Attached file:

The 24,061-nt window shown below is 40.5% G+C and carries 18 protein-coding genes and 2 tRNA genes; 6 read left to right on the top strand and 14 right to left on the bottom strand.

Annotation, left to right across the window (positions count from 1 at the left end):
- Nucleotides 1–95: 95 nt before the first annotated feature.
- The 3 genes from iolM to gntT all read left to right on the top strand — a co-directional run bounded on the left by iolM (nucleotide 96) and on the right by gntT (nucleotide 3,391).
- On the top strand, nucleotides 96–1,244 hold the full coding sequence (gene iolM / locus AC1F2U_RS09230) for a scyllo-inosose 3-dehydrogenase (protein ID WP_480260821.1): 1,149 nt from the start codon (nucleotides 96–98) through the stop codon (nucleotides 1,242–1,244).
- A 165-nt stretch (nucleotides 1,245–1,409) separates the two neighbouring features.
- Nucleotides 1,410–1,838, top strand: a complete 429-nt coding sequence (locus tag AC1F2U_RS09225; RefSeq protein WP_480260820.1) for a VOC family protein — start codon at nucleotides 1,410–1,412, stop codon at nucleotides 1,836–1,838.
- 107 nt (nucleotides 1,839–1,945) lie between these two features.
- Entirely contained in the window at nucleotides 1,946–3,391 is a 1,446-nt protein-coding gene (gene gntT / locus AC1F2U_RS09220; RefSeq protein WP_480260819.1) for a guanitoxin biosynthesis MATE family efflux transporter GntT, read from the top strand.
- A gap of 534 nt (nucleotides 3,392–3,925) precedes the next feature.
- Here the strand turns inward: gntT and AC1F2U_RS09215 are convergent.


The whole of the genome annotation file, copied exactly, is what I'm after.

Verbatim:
The 24,061-nt window shown below is 40.5% G+C and carries 18 protein-coding genes and 2 tRNA genes; 6 read left to right on the top strand and 14 right to left on the bottom strand.

Annotation, left to right across the window (positions count from 1 at the left end):
- Nucleotides 1–95: 95 nt before the first annotated feature.
- The 3 genes from iolM to gntT all read left to right on the top strand — a co-directional run bounded on the left by iolM (nucleotide 96) and on the right by gntT (nucleotide 3,391).
- On the top strand, nucleotides 96–1,244 hold the full coding sequence (gene iolM / locus AC1F2U_RS09230) for a scyllo-inosose 3-dehydrogenase (protein ID WP_480260821.1): 1,149 nt from the start codon (nucleotides 96–98) through the stop codon (nucleotides 1,242–1,244).
- A 165-nt stretch (nucleotides 1,245–1,409) separates the two neighbouring features.
- Nucleotides 1,410–1,838, top strand: a complete 429-nt coding sequence (locus tag AC1F2U_RS09225; RefSeq protein WP_480260820.1) for a VOC family protein — start codon at nucleotides 1,410–1,412, stop codon at nucleotides 1,836–1,838.
- 107 nt (nucleotides 1,839–1,945) lie between these two features.
- Entirely contained in the window at nucleotides 1,946–3,391 is a 1,446-nt protein-coding gene (gene gntT / locus AC1F2U_RS09220; RefSeq protein WP_480260819.1) for a guanitoxin biosynthesis MATE family efflux transporter GntT, read from the top strand.
- A gap of 534 nt (nucleotides 3,392–3,925) precedes the next feature.
- Here the strand turns inward: gntT and AC1F2U_RS09215 are convergent.